Not because of the bits of lore among them – Bigby just doesn’t matter that much – but because every single spell is a declaration that in this setting, this thing is possible. It is a thing that happens. That’s bold. And with the sheer volume of information in the spell list, it’s also very broad.
And that’s actually pretty great, because the spell is wonderfully well designed. Long before anyone had ever heard of “moves”, spells were discrete units of fiction and mechanics that established tone and could be strongly re-used. What’s more, they were built with the RPG equivalent of a handle, that allowed them to be easily slotted into various places.
Consider that a spell had an effect, but it also had a wrapper, and the wrapper contained information like who could cast it, when and how. Spell memorization is wrapper. Spell swapping is wrapper. Components are wrapper. And this is critical because the wrapper could be fiddled with infinitely without messing up the effect. The result is that spells could be used as a language of effects. Want to model an interesting trap? it explodes like a fireball. Want to give a monster cool powers? Voila, spell like abilities!
This is pretty damn robust, especially when the spells are cool. And as a result, it seems only natural that spells have become more and more central to what D&D is. It might have started as a fighting game with some magic, but there is a really strong case to be made that it has become something closer to a magic game with some fighting.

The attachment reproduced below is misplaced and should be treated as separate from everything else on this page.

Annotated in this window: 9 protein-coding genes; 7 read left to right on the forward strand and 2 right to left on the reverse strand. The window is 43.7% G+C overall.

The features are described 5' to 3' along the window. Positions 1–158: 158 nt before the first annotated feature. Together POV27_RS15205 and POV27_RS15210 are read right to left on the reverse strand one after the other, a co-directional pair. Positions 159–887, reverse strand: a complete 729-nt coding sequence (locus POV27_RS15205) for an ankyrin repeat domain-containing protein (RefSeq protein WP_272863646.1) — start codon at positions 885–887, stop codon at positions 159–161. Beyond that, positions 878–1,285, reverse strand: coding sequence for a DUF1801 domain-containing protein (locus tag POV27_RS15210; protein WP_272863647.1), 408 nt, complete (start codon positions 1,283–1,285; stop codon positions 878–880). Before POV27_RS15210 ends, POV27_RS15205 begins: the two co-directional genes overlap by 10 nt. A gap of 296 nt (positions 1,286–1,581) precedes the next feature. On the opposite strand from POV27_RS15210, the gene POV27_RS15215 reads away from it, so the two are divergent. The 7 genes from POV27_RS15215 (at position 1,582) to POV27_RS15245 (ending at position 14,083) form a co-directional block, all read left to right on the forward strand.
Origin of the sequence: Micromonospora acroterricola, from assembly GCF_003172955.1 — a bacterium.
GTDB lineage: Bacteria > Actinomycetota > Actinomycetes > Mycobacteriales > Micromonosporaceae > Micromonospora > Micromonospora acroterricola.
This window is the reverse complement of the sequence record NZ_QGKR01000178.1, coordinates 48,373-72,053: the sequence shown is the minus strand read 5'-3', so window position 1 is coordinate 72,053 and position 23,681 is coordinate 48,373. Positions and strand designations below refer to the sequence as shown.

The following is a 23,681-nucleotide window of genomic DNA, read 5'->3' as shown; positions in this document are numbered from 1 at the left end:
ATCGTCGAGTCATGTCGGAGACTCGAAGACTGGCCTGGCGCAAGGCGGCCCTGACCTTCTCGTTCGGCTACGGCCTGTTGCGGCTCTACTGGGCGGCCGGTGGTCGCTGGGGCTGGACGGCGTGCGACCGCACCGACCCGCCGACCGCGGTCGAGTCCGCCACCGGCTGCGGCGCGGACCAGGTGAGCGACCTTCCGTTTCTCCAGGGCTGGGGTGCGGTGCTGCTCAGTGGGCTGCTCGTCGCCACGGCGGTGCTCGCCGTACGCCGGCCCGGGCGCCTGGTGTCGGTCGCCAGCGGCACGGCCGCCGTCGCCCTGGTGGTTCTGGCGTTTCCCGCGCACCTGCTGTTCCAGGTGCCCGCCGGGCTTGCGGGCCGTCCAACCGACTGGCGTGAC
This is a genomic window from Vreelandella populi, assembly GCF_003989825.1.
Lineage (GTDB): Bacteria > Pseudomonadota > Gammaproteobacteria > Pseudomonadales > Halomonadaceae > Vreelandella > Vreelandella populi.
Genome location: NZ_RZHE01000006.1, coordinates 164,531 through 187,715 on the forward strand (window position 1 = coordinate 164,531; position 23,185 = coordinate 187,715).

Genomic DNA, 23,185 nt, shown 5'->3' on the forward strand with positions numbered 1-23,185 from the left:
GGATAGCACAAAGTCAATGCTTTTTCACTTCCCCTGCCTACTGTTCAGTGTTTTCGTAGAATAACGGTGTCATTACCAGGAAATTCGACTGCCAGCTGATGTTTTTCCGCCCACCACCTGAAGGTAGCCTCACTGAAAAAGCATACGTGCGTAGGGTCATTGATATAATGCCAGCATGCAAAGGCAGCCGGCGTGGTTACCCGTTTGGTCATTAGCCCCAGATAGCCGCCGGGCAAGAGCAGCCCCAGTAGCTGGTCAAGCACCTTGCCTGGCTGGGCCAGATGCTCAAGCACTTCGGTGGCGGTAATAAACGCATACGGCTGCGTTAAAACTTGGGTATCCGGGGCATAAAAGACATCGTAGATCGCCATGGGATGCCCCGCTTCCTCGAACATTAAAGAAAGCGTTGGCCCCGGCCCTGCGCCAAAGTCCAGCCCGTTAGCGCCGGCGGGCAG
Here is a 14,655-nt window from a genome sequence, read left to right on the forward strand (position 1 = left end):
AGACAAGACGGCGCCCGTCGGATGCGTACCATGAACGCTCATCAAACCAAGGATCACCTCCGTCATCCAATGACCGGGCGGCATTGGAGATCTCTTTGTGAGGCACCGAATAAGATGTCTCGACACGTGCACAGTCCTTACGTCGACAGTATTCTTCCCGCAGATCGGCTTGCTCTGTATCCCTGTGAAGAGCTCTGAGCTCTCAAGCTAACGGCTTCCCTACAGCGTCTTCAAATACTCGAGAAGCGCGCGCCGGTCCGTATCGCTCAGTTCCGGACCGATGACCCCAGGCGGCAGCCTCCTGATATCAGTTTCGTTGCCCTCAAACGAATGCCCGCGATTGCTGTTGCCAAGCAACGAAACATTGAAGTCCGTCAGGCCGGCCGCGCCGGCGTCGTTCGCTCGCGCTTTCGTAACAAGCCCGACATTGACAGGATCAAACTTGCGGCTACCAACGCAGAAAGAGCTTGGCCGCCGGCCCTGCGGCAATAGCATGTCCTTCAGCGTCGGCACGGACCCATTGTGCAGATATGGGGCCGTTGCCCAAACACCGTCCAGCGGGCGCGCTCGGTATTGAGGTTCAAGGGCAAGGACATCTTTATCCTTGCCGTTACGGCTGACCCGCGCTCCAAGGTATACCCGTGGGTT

And that’s absolutely not a bad thing. But it is an interesting thing, and it’s had some implications. Implications that I’ll dig into in the next post.
- It could be argued that earlier editions seem more complicated because the rules were not necessarily well unified, and as a result the edge cases required a bit more work to keep track of, as they were often one-offs, but even with that, we’re not far past the complexity of explaining en passant. ↩
- Rolemaster is my go to example for this, but it accomplished this by virtue of producing a staggeringly HUGE amount of text to provide its vision of magic. Most other successes have either done a similar amount of work, or have done so by pursuing entirely different approaches to magic (such as Ars Magica). ↩
I agree with you almost entirely. I would perhaps say that spells are the most essential part of D&D, rather than the most important.
There have been other approaches to magic, but the core of how we approach magic in game terms is based on D&D’s spell lists. Much like M:tG and trading card games, or Dominion and deckbuilding games, the first mover has defined the way we think. I wonder what games would be like if D&D hadn’t had spell lists.